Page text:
.comment-link {margin-left:.6em;}

The Tally Ho

Tuesday, January 17, 2006

Lie to Me

First, please go check out Pandagon's coverage of Virginia Delegate David Englin's (D-45) speech on gay rights. The text of the speech is inspiring. Then go check out the man's political website. If this man can get elected in Virginia, what's our excuse in this big blue state?

Next, lookee! It's "Blogging for Choice" month. Of course, I'm blogging for choice every month over here, so I'm not sure what to make of this assignment. The recent NYTimes.com article "Some Abortion Foes Forgo Politics for Quiet Talk" is piquing my interest, both because of my personal experience and because the "Quiet Talk" the NYTimes purports to document is actually a loud and active political movement.

Like many crisis pregnancy centers, A Woman's Choice is designed to look and feel like a medical center, not a religion-based organization with an agenda. Becky Edmondson, the executive director, said the center chose the look and name to reach women who were bombarded with pressures to abort and might think they had no other choice.

If callers ask how much the center charges to perform an abortion, Lisa Arnold, a counselor and leader of the postabortion group, said: "I say, 'It changes, but why don't you come in for an ultrasound and we'll talk about it.' You don't want to deceive them, but you want a chance to talk to them." Once women come to the center, staff members - who oppose abortion even in cases involving rape and incest - encourage them to make further appointments, and refer them to doctors who share the center's views on abortion.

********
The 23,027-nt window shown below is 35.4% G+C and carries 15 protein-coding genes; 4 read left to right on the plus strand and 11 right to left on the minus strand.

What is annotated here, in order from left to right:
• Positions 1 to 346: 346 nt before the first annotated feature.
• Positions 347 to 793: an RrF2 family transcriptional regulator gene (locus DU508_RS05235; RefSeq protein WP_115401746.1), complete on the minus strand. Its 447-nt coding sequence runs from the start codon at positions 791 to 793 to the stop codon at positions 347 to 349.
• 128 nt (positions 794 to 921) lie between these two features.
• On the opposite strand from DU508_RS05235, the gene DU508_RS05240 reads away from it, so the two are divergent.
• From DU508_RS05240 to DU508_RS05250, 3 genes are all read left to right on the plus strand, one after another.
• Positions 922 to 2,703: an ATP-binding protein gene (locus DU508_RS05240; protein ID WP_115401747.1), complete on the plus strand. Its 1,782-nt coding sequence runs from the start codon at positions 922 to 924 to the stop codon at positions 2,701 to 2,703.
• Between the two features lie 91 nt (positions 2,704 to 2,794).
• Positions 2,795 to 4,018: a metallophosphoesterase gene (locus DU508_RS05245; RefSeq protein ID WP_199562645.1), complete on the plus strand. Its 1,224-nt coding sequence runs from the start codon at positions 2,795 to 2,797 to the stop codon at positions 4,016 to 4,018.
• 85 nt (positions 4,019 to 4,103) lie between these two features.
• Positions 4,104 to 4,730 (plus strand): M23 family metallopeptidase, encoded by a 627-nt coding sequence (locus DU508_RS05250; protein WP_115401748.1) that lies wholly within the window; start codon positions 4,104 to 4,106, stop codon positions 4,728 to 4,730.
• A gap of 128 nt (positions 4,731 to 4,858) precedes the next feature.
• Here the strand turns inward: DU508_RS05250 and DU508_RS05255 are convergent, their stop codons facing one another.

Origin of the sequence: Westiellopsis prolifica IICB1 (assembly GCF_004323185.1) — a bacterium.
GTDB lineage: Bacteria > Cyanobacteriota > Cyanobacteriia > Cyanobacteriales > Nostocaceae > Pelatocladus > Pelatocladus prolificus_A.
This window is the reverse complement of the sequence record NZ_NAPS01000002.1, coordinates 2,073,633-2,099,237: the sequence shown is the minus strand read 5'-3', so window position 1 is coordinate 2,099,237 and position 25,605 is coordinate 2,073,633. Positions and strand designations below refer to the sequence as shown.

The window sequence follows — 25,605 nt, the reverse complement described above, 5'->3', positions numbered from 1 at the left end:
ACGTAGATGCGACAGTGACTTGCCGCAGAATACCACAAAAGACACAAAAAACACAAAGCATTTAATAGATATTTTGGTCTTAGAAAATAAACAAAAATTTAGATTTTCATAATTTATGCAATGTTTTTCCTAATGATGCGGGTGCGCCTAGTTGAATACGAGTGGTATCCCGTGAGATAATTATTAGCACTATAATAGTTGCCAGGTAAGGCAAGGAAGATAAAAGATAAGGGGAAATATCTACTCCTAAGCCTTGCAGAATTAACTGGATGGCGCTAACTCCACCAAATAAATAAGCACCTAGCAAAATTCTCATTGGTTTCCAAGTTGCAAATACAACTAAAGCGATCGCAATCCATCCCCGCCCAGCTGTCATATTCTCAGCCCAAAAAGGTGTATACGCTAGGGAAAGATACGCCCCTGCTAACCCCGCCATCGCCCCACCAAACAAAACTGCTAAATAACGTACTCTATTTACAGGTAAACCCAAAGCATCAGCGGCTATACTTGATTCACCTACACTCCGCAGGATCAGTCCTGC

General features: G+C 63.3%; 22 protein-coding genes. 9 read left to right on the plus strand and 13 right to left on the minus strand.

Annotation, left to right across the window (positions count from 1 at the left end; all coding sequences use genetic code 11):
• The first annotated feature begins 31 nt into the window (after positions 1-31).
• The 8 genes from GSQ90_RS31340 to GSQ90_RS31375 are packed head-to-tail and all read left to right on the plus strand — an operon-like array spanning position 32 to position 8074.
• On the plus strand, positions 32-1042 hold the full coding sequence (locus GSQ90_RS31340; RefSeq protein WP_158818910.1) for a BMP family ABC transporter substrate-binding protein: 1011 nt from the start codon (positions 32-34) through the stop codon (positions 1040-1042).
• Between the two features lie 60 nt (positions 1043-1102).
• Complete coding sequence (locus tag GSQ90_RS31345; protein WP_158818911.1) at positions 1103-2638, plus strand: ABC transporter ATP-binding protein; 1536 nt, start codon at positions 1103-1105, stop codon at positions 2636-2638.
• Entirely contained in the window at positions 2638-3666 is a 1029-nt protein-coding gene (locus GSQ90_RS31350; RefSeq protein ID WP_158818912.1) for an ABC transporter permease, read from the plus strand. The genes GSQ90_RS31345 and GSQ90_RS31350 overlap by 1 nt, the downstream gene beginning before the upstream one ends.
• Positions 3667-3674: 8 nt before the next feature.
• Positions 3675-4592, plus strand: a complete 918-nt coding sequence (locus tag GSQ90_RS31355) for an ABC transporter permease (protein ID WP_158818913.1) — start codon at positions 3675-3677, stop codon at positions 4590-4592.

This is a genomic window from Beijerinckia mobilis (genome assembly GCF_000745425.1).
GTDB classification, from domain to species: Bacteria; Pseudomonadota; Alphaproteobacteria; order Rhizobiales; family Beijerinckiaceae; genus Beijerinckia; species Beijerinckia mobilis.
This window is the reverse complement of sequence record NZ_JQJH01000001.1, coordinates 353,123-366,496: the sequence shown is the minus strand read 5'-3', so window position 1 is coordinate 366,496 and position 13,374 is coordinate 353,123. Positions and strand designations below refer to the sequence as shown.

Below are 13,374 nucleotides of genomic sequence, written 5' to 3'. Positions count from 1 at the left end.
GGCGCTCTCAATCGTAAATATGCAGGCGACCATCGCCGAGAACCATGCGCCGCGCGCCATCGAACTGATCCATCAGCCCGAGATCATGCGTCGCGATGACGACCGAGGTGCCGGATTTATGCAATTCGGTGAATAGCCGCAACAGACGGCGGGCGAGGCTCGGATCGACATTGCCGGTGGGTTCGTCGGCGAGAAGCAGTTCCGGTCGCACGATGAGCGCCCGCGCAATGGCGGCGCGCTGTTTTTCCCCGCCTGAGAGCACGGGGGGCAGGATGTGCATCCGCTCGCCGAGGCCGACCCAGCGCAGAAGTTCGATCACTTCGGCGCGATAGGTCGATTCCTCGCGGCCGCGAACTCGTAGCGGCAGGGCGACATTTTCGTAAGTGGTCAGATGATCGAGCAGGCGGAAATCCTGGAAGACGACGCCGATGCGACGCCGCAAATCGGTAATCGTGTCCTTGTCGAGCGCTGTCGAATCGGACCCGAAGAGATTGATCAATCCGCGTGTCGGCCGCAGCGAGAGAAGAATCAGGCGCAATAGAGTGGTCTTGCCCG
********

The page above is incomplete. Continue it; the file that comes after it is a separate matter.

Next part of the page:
I've never seen "crisis pregnancy centers" admit in print to lying about the services they offer to women, but I do remember vividly a health fair I attended in the 'burbs one summer afternoon. I was in the basement of a church, next to a Latina woman from one of these anti-abortion pregnancy groups. We traded brochures and tried to network a little, but found we had a huge language barrier. She spoke halting English and I have less than 200 words of Spanish (my grammar is so abominable that I can usually speak only in nouns). However, she pointed carefully to the required baby-peeking-from-under-blanket pic on the front of her brochure, then explained slowly how women will call asking for abortion services and they will say, "Yes, we do that. Come in in two weeks for appointment." Then, they "show videos" and talk to the woman about her baby. The brochure also counseled abstinence for single women and natural family planning* after birth for married couples. This "colleague" of mine was smiling and very, very proud of the work that she did. The fact that she said it slowly, in such broken English that I ended up helping her with words, made it all the more excruciating.

Crisis pregnancy centers are dangerous to pregnant women because they will lie about how far along the pregnancy is, attempt to stall women until it's too late to obtain a legal abortion, and bait-and-switch women in regards to the care they can receive. (Earlier abortions are easier, cheaper, and medically safer. To stall a woman who has made up her mind is pretty idiotic on several counts.) But it's a small inconvenience compared to how they treat women after an abortion, even as they claim compassion towards her.